It was almost May. The asparagus is just arriving and the rhubarb at its best. This can only be the backdrop for the annual Publishers Forum in Berlin, now celebrating its 12th year and consistently performing as the focus for publishing discussion in central Europe, and celebrating the global view Europeans now take of publishing in all its forms and marketplaces. This show is put on by Klopotek for the industry it serves, which is a service that its industry should appreciate With some 260 delegates from Germany and central Europe, that appreciation certainly seems to be in place. This year’s theme “How to Reconstruct Publishing: Competing Visions, Channels and Audiences”, was the first under the direction of Dr Ruediger Wischenbart, but was as typically challenging as ever. A real debate about where we are going is still hard to find.

In a typically stirring piece in Scholarly Kitchen this week Joe Esposito ( made the point that whenever we debate the future of publishing someone stands up and asks about the future of the book. I agree with him, and I find this as annoying and pointless as he does. Quite apart from the fact that print has disappeared in very many contexts in society, the digitally networked world releases us from this fruitless debate by the promise of being able to deliver anything to anyone at the point of use in their preferred medium. Ergo, print will survive where people value it and disapear entirely where they do not – yellow pages, trade maggazines, academic journals, newspapers…? Well, you see what I mean. Joe makes the point that digital publishing has not yet been kind to coffee table artbooks, so I was interested to hear Rolf Grisebach, CEO at Thames and Hudson, give one of the opening keynotes in Berlin.

His not-unreasonable argument turned on the large file size and lack of a decisive advantage in image viewing that digital currently offers users of art books. In last weeks’ piece in this place I pointed to the virtual reality benefits of displaying architecture online, as practiced by the New York Times. I would like art publishing that allowed me to focus on the eyes of the artist and then move me through a slide show of Rembrandt’s self-portraits in chronological order. I would like a virtual reality tour of Christopher Wren. I have the Waste Land app on my iPad and I am a customer for new approaches to valuing art, literature, architecture and music in a digital age. Here I think we can do more, though I was very grateful to Rolf for re-awakening memories of his company founder, Walter Neurath, and for reminding me that the company is named for its two founding cities, London and New York.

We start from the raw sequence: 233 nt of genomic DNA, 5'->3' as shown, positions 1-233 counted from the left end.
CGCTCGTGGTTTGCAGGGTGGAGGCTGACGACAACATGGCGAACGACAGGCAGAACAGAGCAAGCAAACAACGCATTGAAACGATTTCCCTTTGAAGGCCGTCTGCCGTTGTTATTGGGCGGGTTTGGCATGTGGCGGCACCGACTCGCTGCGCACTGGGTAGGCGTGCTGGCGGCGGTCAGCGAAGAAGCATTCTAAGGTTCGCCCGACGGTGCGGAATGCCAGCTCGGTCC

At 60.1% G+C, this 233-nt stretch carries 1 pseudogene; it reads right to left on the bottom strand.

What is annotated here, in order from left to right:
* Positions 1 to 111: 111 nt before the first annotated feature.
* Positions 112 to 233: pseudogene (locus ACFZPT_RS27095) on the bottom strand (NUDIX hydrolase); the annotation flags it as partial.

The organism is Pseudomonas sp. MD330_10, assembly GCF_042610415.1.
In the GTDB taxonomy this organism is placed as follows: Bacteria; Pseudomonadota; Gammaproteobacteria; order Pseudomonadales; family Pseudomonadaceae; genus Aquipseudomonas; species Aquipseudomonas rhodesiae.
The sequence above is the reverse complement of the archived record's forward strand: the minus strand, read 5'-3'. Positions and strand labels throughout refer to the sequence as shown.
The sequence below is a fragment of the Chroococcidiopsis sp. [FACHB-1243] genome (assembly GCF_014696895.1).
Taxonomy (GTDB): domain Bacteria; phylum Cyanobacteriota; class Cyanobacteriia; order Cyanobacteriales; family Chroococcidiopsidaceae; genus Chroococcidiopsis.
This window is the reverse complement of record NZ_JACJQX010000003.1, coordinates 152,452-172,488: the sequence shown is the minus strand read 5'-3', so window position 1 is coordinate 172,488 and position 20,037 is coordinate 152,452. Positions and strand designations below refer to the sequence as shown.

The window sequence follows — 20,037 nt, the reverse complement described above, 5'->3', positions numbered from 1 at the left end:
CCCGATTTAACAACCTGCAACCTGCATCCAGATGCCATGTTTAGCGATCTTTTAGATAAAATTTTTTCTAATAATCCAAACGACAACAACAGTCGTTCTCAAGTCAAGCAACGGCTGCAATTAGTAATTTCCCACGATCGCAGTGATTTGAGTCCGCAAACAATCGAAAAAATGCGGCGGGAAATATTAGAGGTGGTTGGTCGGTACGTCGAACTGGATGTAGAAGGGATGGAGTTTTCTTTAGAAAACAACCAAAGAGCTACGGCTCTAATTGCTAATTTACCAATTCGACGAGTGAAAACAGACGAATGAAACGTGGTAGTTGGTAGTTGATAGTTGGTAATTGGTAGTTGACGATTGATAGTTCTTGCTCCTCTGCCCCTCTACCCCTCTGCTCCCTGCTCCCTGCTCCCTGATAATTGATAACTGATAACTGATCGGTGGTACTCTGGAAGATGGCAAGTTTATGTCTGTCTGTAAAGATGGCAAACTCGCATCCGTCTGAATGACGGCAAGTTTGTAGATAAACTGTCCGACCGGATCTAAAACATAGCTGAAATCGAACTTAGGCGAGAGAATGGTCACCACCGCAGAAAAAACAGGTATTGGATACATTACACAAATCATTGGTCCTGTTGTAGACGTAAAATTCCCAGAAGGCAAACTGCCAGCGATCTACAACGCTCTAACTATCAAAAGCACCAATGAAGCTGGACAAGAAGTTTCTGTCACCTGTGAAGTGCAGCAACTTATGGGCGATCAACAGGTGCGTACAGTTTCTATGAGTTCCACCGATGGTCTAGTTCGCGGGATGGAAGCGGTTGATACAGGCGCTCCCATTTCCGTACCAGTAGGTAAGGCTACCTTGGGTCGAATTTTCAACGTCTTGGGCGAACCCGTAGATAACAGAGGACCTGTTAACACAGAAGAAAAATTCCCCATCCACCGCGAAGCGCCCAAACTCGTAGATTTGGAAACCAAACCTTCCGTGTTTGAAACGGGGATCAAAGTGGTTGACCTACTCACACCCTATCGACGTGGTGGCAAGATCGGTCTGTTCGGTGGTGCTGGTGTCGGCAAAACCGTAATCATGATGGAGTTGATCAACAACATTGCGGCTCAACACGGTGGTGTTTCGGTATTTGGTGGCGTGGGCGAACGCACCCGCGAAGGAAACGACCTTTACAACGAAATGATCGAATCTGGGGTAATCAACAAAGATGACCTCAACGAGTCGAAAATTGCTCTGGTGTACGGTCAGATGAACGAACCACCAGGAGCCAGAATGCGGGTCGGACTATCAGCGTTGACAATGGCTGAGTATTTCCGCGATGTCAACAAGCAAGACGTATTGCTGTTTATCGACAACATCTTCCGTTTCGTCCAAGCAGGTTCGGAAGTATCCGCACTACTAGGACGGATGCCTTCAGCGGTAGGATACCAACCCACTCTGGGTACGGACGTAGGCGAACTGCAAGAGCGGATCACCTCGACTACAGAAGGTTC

In some ways there was more comfort for the progressives in the next keynote, from Jacob Dalborg, the CEO of Bonnier Books. Here was an integrated vision which sounded like an investible business plan on the one hand, while stressing the way the digital world makes marketing to niches more potentially profitable than ever before. Any session that hammers home the need to build and exploit metadata and expand metadata values must be of prime importance today. With global standard expertise on the agenda (Graham Bell, Director of Editeur) this conference could hardly be accused of ducking the issue, but I still feel that we see this as “marketing utilities” and it always gets sidelined when we talk “creativity”. Well, if you want to create markets there is no more important subject, and it was good to see Jacob Dalborg underlining it.

This conference does bilingual brilliantly, but it also does breakout sessions that create wonderful debate but mean I lose some agenda items. Thus I really wanted to hear Publishing goes Pop: instead I moderated a session with a small group in which a very valuable discussion took place. Across the table was an Open Access STM publisher from Poland and a consumer publishing marketing executive from Germany. The others at the table were left to listen as these two set out to demonstrate the parallels in their very different specialities and effectively draw together the themes of the conference. This was the antidote to any idea that publishing is pulling apart. Indeed, at the end of this I was convinced that the digital network is helping publishing of all types re-focus on the user, and services to the user, in a way that in the world of physically formatted publishing we could only pay lip service.

And of course we had some technology, but it is now noticeable that we do not talk “tech” to these audiences at all. Matt Turner, CTO at MarkLogic, talks about flexibility, about speed of new product generation, and, in this agenda, putting content and context into action. It remains a surprize to many of us that publishers seem to set so much value on creative content, understandably, while according such reduced value to the contextual data about customers and how they use content in general, and their own content in particular. Meanwhile, Steve Odart of IXXUS moved us into a consideration of how we run our businesses and how we innovate when he took the Agile project management philosophy away from tech and into business as a way of working creatively in digital marketplaces.

Two days and we did not even get a stroll in the park – though perhaps that was what we enjoyed in the sort of company which is thinking seriously, not about the book, but about where publishing goes now.

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